“From what you’ve said, Chloe – and I’m so glad we asked you to stay, by the way [I nodded and smiled – Penny scowled at me] – it looks like we’re not so much dealing with someone who’s gone bad, as with a couple of kids who need help and support.”

“I hope so,” Chloe said, “I’d hate to think of them as bad kids. They are family, after all.”

I was still puzzled. “What I don’t understand is how they could break into a house right next door to their auntie and not expect to be recognised.”

“That’s easy,” Chloe said, “firstly, they came after dark, at a time when no decent folk should be up and about. And secondly, they’ve never been to my house. I’m not even sure they’d know where it is.”

“But they must know your address, surely.”

“Why?”

“Christmas cards – that sort of thing?”

“They’re not the Christmas card sending type, Penny.”

“Okay,” I said in an attempt to stay somewhere in the vicinity of the matter at hand, “where do we go from here?”

“I’ll go and talk to Merry,” Chloe offered, “if I can lead her into it gently, she’ll approach it calmly and we’ll be able to work out a plan.”

“You say she’ll approach it calmly, but how do you know she won’t just deny it to defend her sons?”

“She’s family, Rory. I know her as well as I know anyone. I spent so much time with her in the months after Henry died that I’ve come to think of her as a sister, not just a sister-in-law. I love her as much as if we’d been brought up together, as much as I did my brother. Trouble is, now I know about this, I can’t not talk to her about it. Let me have a copy of the doorbell video. I can show her that, tell her that the police aren’t involved yet and that they needn’t be if we can clear this up between ourselves. Her natural wish to defend her boys will make sure that she’ll do whatever it takes to keep this away from the police.”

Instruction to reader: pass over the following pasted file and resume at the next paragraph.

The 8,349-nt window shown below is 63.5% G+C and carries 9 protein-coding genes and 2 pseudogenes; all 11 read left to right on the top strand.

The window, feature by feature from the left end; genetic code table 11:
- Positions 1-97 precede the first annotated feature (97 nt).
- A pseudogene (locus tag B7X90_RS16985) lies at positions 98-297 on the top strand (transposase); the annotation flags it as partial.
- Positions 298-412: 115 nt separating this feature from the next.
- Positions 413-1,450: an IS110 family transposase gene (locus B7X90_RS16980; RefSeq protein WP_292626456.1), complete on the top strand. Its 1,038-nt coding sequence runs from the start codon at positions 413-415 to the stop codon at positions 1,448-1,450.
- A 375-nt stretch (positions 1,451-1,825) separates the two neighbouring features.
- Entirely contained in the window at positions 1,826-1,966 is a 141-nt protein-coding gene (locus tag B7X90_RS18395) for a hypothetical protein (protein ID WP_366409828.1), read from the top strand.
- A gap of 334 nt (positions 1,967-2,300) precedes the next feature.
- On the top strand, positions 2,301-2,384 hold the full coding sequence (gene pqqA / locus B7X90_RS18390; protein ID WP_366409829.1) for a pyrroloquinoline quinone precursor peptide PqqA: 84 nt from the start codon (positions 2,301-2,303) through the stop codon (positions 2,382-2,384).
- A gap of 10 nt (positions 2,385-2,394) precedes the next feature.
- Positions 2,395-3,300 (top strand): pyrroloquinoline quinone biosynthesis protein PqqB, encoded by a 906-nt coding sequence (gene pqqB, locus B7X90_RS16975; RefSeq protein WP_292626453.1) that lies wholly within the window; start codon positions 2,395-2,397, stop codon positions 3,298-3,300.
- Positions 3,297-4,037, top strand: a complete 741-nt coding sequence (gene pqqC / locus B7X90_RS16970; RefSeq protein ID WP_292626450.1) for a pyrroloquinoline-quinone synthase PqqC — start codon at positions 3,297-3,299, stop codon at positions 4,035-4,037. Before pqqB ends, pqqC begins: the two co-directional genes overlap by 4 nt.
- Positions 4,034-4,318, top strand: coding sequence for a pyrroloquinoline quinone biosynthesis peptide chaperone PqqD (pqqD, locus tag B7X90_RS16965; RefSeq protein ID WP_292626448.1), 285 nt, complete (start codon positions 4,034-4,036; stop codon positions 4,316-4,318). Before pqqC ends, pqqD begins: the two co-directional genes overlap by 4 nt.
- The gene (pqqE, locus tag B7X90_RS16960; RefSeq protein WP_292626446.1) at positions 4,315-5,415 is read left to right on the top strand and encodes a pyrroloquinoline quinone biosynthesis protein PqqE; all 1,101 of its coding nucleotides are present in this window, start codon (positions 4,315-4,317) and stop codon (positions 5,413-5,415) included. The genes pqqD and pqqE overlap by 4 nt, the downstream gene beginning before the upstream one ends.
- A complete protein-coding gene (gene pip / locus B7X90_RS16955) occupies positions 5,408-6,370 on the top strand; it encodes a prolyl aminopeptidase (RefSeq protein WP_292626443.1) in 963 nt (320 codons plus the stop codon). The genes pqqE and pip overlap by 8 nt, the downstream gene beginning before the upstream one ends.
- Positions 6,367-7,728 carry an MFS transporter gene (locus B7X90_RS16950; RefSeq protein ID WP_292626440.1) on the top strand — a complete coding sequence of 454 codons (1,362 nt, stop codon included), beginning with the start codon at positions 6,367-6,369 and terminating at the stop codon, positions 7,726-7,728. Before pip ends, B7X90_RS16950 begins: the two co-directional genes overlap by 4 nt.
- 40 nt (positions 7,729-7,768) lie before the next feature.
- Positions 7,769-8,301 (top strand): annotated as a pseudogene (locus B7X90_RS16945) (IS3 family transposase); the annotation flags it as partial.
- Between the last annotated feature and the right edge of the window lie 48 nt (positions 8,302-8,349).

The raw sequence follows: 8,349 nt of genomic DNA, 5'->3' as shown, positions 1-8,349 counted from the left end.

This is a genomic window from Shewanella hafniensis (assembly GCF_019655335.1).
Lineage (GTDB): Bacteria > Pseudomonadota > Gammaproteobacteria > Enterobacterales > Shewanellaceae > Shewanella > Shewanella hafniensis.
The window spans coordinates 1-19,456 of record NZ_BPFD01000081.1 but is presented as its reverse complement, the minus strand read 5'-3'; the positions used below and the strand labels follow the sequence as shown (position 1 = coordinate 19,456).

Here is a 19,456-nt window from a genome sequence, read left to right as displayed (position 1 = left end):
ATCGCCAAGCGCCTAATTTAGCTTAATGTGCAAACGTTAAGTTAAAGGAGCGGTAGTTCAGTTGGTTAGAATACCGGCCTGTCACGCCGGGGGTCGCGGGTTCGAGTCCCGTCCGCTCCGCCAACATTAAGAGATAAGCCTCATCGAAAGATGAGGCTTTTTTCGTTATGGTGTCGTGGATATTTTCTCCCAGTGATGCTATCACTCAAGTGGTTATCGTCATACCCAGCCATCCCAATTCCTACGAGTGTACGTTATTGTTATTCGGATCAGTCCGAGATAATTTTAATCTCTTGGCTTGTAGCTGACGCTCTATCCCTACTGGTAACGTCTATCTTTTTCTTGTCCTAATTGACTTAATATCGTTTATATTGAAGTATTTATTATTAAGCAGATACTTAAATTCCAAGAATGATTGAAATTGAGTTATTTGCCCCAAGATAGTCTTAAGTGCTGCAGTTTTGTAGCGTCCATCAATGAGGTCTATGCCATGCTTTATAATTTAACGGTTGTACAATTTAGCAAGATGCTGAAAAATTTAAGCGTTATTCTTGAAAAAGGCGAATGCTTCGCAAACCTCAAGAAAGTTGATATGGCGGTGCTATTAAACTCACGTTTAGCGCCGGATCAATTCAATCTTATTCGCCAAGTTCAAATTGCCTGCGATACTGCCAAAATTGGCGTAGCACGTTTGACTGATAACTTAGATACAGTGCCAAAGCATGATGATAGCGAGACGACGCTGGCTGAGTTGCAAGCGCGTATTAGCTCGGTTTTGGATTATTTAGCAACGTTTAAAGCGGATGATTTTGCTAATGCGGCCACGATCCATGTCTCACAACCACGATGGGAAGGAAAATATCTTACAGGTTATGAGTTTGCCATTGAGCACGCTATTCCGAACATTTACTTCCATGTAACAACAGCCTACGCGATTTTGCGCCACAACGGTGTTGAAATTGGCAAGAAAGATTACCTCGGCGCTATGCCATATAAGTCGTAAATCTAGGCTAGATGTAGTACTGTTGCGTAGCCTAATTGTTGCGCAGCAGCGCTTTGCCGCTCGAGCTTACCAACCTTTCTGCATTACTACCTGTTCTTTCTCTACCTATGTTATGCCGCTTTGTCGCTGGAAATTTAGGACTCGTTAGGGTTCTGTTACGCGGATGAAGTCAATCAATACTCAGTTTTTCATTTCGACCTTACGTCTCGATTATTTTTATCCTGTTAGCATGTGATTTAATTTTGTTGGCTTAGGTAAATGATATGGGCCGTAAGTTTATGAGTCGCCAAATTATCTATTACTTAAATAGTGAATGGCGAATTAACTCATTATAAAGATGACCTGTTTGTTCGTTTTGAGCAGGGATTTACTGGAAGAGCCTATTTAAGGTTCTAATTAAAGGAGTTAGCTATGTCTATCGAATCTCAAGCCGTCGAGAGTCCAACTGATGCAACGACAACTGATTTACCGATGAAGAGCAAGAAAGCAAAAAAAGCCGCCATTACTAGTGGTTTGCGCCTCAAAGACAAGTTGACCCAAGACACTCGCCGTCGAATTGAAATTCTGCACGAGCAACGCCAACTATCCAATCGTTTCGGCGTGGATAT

“Very well,” I said, “do what you can with your sister, but keep us in the loop, okay?”

“I’ll go and see her tomorrow morning and let you know straight afterwards. In the meantime, Mrs Rogerson, you and I have some tidying to do down here and you, Mr Rogerson, have an office to tidy up.”

“Attagirl,” Penny said, “chop-chop, Rory.” I hauled myself upstairs again and started to reorganise my office back into some semblance of order, to the accompaniment of much banging and clattering from down below. I started refitting drawers and carefully putting things back together. Happily, neither of the monitors was damaged and reassembling the computer and its peripherals was fairly straightforward. I located the fibre internet box, connected it up and watched whilst the testing lights flickered and finally the operational message displayed. After replacing its side panel, I switched the computer on and watched it go through its startup process and finally give me the screens I was expecting. My first job was to fire off an email to Priya, asking her to come and do the upgrades as soon as she could, and telling her I wanted to talk about external CCTV too.

I had the smart speaker on my desk play some relaxing piano music and I was ready to do some serious tidying.